Our long-term strategic thinking about the challenge of jihadist terrorism must begin by accepting two premises. First, we will never be able to completely stamp out terrorist activity or the occurrence of terrorist acts (indeed, terrorist acts had been committed long before Al Qaeda appeared). Second, we will never be able to completely prevent all individuals from being attracted to jihadist ideas. So long as the means for destruction and the justifications for it exist, so will the possibility of someone committing violence in the name of those ideas. In describing the threat of nuclear weapons, Thomas Schelling reminds us that “One of the lamentable principles of human productivity is that it is easier to destroy than to create. . . . The harm that people can do, or that nations can do, is impressive. And it is often used to impress.”
With these two assumptions in order, we can now hold up a magnifying glass to our current policy conversation on how to stop self-radicalized jihadist terrorism.
Our Counterintuitive “Counter” Culture
Ideas are not Newtonian physics, for which every action has an equal and opposite reaction. The insistence by some communities in government operating within the CVE or “counter-radicalization” space that this is the case is, at best, the result of naïve altruism and, at worst, of hubristic ignorance. Whatever the reason, our budget and national security cannot afford to invest resources into mere bureaucratic back-patting as things currently stand. Once we move away from this action/reaction approach, we can begin to understand the truly distinguishing feature of how ideas can influence individuals to independently radicalize.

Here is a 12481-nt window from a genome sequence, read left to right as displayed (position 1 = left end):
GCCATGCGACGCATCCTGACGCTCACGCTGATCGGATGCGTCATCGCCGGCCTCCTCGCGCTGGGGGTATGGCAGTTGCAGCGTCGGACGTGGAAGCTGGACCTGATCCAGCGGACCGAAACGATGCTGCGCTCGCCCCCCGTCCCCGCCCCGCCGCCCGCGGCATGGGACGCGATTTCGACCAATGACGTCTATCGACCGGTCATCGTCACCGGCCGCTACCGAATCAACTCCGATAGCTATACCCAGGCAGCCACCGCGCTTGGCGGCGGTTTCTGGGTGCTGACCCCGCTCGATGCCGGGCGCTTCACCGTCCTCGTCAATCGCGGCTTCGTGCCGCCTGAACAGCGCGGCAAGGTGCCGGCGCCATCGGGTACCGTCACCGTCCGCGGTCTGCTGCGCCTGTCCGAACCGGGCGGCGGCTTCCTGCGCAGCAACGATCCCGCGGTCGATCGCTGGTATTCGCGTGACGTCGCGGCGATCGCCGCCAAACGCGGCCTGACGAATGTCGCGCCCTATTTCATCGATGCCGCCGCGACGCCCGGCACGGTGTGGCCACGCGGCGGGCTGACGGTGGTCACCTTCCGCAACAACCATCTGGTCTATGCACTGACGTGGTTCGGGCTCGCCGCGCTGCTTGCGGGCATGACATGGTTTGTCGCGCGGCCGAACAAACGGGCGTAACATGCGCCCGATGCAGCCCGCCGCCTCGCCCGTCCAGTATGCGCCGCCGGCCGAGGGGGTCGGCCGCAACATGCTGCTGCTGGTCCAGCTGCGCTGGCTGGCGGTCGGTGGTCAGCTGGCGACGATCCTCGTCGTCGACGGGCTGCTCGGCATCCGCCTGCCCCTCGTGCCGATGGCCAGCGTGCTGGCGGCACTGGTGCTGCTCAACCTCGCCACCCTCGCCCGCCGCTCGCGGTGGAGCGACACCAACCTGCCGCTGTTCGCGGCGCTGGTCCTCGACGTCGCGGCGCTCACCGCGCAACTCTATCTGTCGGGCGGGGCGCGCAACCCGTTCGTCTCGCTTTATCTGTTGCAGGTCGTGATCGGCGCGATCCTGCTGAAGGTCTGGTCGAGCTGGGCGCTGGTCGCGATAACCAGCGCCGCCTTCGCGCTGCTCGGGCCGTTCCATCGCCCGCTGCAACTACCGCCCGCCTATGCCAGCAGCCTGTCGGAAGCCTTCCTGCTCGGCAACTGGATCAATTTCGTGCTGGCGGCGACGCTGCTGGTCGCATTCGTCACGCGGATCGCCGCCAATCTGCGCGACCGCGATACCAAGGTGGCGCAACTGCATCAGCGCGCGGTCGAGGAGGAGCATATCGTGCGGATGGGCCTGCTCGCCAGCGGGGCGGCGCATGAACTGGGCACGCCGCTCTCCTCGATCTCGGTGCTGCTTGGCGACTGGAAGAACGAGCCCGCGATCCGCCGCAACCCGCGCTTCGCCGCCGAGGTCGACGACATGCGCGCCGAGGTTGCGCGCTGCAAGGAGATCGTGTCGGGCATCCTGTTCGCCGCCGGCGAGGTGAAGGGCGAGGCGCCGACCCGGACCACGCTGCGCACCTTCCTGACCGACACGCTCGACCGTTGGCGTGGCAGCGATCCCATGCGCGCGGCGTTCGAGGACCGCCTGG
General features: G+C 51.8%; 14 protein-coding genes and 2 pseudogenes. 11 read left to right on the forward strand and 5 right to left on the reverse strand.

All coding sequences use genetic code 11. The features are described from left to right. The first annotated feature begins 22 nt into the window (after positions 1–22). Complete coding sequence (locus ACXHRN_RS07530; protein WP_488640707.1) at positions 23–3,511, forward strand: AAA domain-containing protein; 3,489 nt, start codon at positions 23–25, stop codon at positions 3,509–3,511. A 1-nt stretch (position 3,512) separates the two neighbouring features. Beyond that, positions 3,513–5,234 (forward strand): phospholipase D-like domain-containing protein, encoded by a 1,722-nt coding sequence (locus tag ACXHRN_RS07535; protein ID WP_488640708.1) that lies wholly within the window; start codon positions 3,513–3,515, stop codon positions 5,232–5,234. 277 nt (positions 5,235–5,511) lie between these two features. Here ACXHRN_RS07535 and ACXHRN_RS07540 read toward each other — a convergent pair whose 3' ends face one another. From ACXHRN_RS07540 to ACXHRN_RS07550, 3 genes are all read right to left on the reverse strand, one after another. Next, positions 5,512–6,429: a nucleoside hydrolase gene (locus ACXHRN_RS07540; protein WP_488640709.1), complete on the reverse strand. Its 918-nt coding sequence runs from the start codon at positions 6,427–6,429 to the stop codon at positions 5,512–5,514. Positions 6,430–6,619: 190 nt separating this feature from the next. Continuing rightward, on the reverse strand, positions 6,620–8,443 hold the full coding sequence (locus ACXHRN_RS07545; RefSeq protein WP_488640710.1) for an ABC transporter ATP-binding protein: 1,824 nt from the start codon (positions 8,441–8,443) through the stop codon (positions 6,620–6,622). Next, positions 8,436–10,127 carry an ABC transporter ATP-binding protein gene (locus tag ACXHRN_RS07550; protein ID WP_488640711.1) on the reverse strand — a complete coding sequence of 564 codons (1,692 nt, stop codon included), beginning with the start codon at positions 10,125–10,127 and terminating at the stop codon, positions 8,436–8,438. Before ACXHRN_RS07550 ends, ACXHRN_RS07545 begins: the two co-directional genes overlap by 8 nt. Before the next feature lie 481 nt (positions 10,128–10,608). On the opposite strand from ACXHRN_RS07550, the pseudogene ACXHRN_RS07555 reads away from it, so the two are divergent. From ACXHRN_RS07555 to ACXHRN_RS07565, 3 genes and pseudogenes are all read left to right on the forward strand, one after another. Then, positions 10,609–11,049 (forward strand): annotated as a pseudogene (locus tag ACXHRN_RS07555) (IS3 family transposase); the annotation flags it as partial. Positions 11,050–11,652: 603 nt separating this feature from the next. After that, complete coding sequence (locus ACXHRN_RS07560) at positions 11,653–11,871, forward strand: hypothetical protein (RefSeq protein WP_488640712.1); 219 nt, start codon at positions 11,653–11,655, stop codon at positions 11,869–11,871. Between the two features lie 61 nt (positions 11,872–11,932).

At its core, the policy conversation on CVE is informed by flawed assumptions that understate the power of ideas. Examples of this include the talking points of consulting clinicians; “off-ramping” or slowly taking individuals off the proverbial highway towards radicalization, as is established practice with weaning individuals away from substance abuse; and “trust building” with local communities, through initiatives such as interfaith events and community-oriented activities.
Make no mistake: these are all important initiatives as ends in and of themselves. However, they all imply that jihadist ideas are not an explanation. Moreover, because of their Newtonian assumptions about how to influence ideas, there are two reasons why these are ineffective in curbing the appeal of ISIS and other jihadist groups. The first is that the deeper we go into investigating these various factors, the more we realize they are mere catalysts and not causes. In other words, we must remain focused on fighting the pull towards radical Islamic ideology rather than treating the much more elusive personal and social push factors.
The second, and more critical, oversight is that none of these initiatives takes into account the foreign-fighter phenomenon unique to ISIS’s growth: the promise of a Sunni utopia in Iraq and Syria that exists as an actual territorial entity. The longer some analysts and policy communities bizarrely leave out the fight against ISIS in Iraq and Syria from the conversation on countering domestic violent extremism, the farther we go from actually addressing the single root cause of the unique face of jihadist radicalization today—the promise of heroism in the battlefields of Islam. These delusions of military grandeur will exist so long as theaters for apocalyptic sectarian war exist. In policy parlance, these spaces are created in the tumultuous political conditions of the Middle East. Islamic State will remain a temptation so long as not only their cause for fighting, but also their appearance of success, remains. Therefore, to stop jihadist radicalization, we need to be mindful of how events in the Middle East inspire activism abroad.
By understanding the impact of Iraq and Syria on homegrown violent extremism, we can more productively think of ideas not as physics but as chemistry. Iraq and Syria are solvents for enabling theological argumentation to justify violence. Our task should not be to linearly reverse the process of radicalization, but rather to isolate the elements that would make it a particularly lethal chemical cocktail. In terms of policy, then, we need to focus our sights on those spaces in which deadly compounds of ideas come together and to control the conditions that would prevent them from becoming a threat. To do so, we must take a sober look at what the global jihadist threat of the twenty-first century will look like.